Slatter, Bielby and Wakeling JJA

1.5: Rule contravention, non-compliance and irregularities
11.16: Service on lawyer
11.25: Real and substantial connection
11.26: Methods of service outside Alberta
11.27: Validating service
11.3: Agreement between parties
14.88: Cost awards

Case Summary

After the parties submitted disputes to arbitration, collateral disputes arose about the pace and conduct of the arbitration. This Appeal related to those collateral issues. The Respondent to the arbitration had issued an Originating Application and obtained ex parte Orders appointing arbitrators under the International Commercial Arbitration Act RSA 2000, c 1-5, consolidating two arbitrations, and validating service of the Originating Application. The Appellant had unsuccessfully applied to set those Orders aside, and appealed that Decision to the Court of Appeal.

The Appellant argued that service of the Originating Application in Korea was deficient because, while it was served in accordance with the Hague Convention, the Order validating service of the Originating Application had been granted before service had actually been effected, and because an Order for service ex juris had not been obtained.

The Majority explained that service of a commencement document outside of Alberta and Canada is governed by Rules 11.25(2) and 11.26. Under Rule 11.25(2), there must be a real and substantial connection to Alberta, the Court must have permitted service outside of Canada, and the person served with the commencement document must have also been served with a copy of the Order permitting service outside of Canada. Under Rule 11.26(1), a document may be served outside of Alberta by a method provided for in the Rules, in accordance with the Hague Convention, or in accordance with the law of the jurisdiction in which service occurs. With respect to the real and substantial connection test, the Majority explained that Rule 11.25(3) sets out presumptions of a “real and substantial connection”, and that Rule 11.27 permits the Court to validate irregular methods of service. In addition to there being a “real and substantial connection” to Alberta, the Applicant is also expected to show a “good arguable case” for Alberta to have jurisdiction over the matter.

Here, the Chambers Judge had determined that it need not consider international service ex juris if the Court already has jurisdiction over the Defendant, but the Majority disagreed. It held that “the Plaintiff’s mere assertion that the [C]ourt has jurisdiction […] does not justify non-compliance with the threshold requirements” in the Rules for service outside of Canada. The Respondent argued that service ex juris should retroactively be ordered because the irregularity could be cured. However, the Majority held that “the deficiencies in the service are substantive, and would preclude the exercise of such discretion” to fix the contravention. As such, the Majority allowed the Appeal, and set aside the Orders.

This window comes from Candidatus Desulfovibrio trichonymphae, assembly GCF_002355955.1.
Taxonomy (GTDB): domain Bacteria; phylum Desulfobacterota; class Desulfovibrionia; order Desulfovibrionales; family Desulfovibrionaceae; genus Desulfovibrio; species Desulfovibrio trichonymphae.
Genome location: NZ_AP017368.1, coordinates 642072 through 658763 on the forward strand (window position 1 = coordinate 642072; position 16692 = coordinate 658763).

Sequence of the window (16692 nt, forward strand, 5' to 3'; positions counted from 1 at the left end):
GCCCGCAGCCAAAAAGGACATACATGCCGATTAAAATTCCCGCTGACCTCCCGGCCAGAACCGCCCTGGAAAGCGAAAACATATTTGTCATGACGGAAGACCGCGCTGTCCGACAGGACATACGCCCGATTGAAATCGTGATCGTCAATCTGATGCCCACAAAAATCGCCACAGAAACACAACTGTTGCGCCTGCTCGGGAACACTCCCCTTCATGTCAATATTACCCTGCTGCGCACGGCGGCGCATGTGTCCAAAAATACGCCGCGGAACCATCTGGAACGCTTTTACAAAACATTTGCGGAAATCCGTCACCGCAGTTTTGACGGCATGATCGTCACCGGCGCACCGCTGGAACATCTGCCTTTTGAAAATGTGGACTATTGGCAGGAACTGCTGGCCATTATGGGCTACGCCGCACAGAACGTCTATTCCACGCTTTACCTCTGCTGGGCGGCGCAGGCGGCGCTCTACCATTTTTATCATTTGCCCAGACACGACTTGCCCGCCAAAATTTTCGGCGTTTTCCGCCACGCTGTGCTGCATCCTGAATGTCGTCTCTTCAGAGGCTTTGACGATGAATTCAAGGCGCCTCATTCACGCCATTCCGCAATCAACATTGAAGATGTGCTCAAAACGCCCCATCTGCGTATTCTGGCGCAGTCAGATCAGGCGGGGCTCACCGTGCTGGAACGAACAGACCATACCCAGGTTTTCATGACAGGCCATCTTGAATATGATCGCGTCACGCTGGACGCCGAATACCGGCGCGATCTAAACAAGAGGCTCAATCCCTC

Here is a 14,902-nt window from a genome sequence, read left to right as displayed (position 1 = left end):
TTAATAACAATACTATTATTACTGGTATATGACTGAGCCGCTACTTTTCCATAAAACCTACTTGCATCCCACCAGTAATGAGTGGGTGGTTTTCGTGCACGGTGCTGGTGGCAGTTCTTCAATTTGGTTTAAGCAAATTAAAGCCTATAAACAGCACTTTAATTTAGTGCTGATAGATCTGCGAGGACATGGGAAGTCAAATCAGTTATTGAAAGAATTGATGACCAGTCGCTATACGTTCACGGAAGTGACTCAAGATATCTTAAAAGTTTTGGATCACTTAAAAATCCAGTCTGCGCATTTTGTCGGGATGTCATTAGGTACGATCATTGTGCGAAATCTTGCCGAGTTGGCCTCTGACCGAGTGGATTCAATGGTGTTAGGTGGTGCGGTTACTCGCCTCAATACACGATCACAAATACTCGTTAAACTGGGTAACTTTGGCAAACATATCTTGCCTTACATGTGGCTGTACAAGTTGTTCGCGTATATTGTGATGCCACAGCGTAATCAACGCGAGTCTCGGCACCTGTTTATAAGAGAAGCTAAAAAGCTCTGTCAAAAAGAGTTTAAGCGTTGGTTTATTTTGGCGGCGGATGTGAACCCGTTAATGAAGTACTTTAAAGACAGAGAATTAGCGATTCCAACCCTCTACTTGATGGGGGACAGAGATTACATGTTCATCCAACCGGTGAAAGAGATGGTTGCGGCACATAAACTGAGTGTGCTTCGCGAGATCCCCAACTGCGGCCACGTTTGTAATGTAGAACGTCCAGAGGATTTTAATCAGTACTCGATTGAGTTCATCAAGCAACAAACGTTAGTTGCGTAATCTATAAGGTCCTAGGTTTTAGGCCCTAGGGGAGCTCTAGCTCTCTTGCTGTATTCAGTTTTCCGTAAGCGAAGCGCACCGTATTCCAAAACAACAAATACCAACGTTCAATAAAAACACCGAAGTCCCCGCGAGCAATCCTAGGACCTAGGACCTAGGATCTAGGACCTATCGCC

Lastly, the Majority noted that pursuant to Rule 14.88(1), there is a presumption that the successful party is entitled to Costs of the Appeal. However, here, the Appellant suffered no prejudice, and appeared to simply be delaying the arbitration by using technical arguments. As such, it did not award Costs to either party.

Justice Wakeling, concurring in result, queried whether any contravention could be cured by Rule 1.5, which contains a “general curative provision”, or Rule 11.27, which permits validation of service not in compliance with the Rules. Justice Wakeling held that the Respondents failed to comply with Rule 11.25(2)(b), and further explained that the contravention could not be cured. Rule 1.5 could not be relied upon because it does not apply to irregular methods and manners of service. Rule 11.3 could also not be relied on as the parties had not contractually agreed to a mode of service. Rule 11.27, which does apply to the manner of service, could similarly not be relied upon by the Respondents because it refers to service in a “manner” not specified by the Rules, but in this case, the Respondent’s failure to obtain an Order did not have to do with the “manner” of service.

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